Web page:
Abstract 83: Bone Marrow Derived Cells Do Not Mediate Reductions in Cholesterol, Atherosclerosis and Adiposity in Microsomal Prostaglindin E Synthase 1 Deficient Mice Fed High Fat Diets Enriched in Cholesterol
Microsomal prostaglandin E2 synthase-1 (mPGES-1) catalyzes the conversion of COX-2 generated PGH2 to PGE2 and is the predominate source of PGE2 during and inflammatory response. We and others have demonstrated that mPGES-1 deficiency attenuates atherosclerosis in mice on a mixed background. The present study investigated the effect of mPGES-1 deficiency on atherosclerosis in C57BL/6 low density lipoprotein receptor deficient (LDLr-/-) mice. mPGES-1 deficiency attenuated atherosclerosis in LDLr-/- mice fed either a low fat (LF) (P = 0.02) or high fat (HF) (P = 0.0026) diet enriched with cholesterol, or a western diet (P = 0.02) for 17 weeks. mPGES-1 deficiency attenuated weight gain and cholesterol concentrations in mice fed a western (P = 0.004 and P < 0.05; respectively) or HF diet (P = 0.01 and P = 0.012, respectively). However, body weight and cholesterol concentrations were not different in mice fed the LF diet. These data suggest that different mechanisms mediate the reduction in atherosclerosis in mPGES-1 deficient mice fed LF and HF diets. To determine if mPGES-1 deficiency in macrophages contributed to the reduction in atherosclerosis in mice fed HF diets, 4 groups of chimeric mice were generated. Four weeks post bone marrow cell transplant (BMT) mice were fed a western diet. BMT attenuated weight gain in all groups of chimeric mice; however, weight gain was not different between any of the groups. BMT decreased atherosclerotic lesion formation 10 fold in all groups of mice. Neither bone marrow cell specific deficiency of mPGES-1 (KO>WT) or mPGES-1 specific expression in bone marrow derived cells (WT>KO) had an effect on lesion formation compared to WT>WT or KO>KO mice. Cholesterol concentrations were decreased in KO>KO and WT>KO mice compared to WT>WT (P < 0.01) and KO>WT (P< 0.05) mice. These data suggest that mPGES-1 expression in bone marrow derived cells does not contribute to the development of atherosclerosis. Moreover, these data suggest that prostanoids may play a role in hepatic cholesterol homeostasis in mice fed HF diets enriched in cholesterol thereby contributing to atherosclerotic lesion formation. Moreover, these data provide further evidence that prostanoids play a role in regulating the accumulation of diet-induced adiposity.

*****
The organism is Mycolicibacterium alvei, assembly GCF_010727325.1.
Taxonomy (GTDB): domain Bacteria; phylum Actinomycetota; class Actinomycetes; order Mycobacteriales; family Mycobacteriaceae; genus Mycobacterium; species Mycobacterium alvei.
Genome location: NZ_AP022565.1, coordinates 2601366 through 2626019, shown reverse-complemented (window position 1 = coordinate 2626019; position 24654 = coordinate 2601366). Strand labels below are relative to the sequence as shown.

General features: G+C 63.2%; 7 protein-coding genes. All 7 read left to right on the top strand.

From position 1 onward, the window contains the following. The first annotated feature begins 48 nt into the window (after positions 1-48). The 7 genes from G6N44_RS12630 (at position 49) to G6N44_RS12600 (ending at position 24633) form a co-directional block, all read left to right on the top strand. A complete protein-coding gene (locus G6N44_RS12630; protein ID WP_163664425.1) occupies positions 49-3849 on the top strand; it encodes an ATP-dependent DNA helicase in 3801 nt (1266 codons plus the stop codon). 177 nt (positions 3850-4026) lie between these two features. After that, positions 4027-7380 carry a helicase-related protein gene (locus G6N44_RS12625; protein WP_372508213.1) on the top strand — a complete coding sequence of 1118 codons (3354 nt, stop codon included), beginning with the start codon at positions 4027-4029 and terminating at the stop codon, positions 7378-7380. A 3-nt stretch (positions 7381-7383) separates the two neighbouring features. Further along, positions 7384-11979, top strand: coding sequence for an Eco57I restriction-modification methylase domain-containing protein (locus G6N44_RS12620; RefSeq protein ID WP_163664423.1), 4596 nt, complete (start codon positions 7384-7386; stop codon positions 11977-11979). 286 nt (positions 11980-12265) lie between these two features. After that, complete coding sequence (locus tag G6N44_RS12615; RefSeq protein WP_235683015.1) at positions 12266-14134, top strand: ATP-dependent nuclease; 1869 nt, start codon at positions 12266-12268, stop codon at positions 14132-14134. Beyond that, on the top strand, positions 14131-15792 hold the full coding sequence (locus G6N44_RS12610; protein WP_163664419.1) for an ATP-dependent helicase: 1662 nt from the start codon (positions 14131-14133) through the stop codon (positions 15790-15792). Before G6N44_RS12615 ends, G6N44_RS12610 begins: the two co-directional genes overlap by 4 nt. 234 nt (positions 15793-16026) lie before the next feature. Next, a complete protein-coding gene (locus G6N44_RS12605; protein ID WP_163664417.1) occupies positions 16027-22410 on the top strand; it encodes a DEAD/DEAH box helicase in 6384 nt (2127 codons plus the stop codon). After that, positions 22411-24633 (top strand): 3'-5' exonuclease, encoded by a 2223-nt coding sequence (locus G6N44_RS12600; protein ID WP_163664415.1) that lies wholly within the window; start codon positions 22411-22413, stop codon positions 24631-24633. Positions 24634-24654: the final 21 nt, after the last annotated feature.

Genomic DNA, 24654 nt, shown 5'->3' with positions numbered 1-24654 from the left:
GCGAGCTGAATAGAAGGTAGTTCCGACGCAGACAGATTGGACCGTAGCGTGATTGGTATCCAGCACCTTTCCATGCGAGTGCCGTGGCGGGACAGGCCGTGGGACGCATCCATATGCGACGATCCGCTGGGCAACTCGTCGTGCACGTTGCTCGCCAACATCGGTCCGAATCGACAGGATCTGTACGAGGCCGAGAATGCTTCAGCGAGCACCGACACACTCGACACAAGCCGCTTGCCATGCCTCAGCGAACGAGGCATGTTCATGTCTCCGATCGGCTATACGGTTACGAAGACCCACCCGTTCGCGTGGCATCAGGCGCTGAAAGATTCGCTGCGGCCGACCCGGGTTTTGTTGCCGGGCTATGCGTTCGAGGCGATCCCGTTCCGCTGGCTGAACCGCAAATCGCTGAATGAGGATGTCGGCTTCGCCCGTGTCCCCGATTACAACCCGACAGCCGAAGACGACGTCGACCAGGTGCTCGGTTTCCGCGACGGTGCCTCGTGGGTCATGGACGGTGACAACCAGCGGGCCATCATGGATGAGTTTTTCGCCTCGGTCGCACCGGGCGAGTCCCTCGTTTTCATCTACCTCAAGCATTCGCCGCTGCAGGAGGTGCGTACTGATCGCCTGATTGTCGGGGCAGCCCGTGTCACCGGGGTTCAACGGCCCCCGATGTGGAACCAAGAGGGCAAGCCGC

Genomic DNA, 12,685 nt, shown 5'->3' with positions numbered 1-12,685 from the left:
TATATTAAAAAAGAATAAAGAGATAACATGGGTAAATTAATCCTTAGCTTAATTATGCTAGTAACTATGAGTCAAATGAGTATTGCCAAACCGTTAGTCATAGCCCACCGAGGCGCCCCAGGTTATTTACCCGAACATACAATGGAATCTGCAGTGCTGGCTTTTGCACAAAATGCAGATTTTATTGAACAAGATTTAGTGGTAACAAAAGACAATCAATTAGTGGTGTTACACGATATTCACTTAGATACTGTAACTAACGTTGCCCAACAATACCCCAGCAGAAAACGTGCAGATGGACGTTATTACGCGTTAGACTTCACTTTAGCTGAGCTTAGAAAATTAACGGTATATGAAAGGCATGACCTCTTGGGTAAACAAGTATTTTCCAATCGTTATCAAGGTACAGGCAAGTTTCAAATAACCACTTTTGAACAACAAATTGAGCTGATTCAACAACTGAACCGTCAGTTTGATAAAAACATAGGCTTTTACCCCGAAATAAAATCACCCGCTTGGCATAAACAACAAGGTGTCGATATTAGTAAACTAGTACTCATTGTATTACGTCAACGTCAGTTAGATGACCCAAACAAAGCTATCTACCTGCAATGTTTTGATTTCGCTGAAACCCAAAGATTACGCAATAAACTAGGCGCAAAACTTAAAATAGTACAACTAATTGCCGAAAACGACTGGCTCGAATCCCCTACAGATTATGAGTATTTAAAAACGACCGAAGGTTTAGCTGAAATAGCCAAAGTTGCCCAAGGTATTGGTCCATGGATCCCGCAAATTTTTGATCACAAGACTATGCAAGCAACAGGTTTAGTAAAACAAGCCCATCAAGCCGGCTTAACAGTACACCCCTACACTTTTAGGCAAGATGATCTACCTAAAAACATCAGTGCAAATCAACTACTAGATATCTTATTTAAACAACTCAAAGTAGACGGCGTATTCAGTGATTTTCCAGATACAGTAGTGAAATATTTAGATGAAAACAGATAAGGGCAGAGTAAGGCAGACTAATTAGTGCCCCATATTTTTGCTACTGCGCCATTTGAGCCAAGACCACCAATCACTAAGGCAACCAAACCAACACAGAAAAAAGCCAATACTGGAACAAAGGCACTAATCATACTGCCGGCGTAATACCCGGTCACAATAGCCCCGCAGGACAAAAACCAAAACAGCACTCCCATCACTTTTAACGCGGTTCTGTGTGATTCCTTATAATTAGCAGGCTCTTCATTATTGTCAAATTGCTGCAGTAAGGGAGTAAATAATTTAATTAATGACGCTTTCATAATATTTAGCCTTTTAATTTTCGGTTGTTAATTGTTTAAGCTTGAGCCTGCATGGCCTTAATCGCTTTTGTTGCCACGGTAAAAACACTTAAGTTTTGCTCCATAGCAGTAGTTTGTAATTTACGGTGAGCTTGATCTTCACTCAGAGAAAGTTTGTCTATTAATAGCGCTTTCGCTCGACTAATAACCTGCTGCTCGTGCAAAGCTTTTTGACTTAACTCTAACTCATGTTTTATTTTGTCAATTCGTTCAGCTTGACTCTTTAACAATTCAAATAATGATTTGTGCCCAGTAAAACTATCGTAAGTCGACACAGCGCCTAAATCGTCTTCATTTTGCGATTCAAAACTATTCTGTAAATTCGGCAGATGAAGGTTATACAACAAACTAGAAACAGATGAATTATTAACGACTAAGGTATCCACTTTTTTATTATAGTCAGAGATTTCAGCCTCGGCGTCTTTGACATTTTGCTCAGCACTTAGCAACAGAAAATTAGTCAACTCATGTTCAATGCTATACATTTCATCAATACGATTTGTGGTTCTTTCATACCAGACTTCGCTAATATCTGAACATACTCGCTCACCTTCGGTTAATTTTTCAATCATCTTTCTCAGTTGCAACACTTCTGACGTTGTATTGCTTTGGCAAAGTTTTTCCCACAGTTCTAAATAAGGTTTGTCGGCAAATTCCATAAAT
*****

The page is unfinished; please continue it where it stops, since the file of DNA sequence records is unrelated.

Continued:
- © 2013 by American Heart Association, Inc.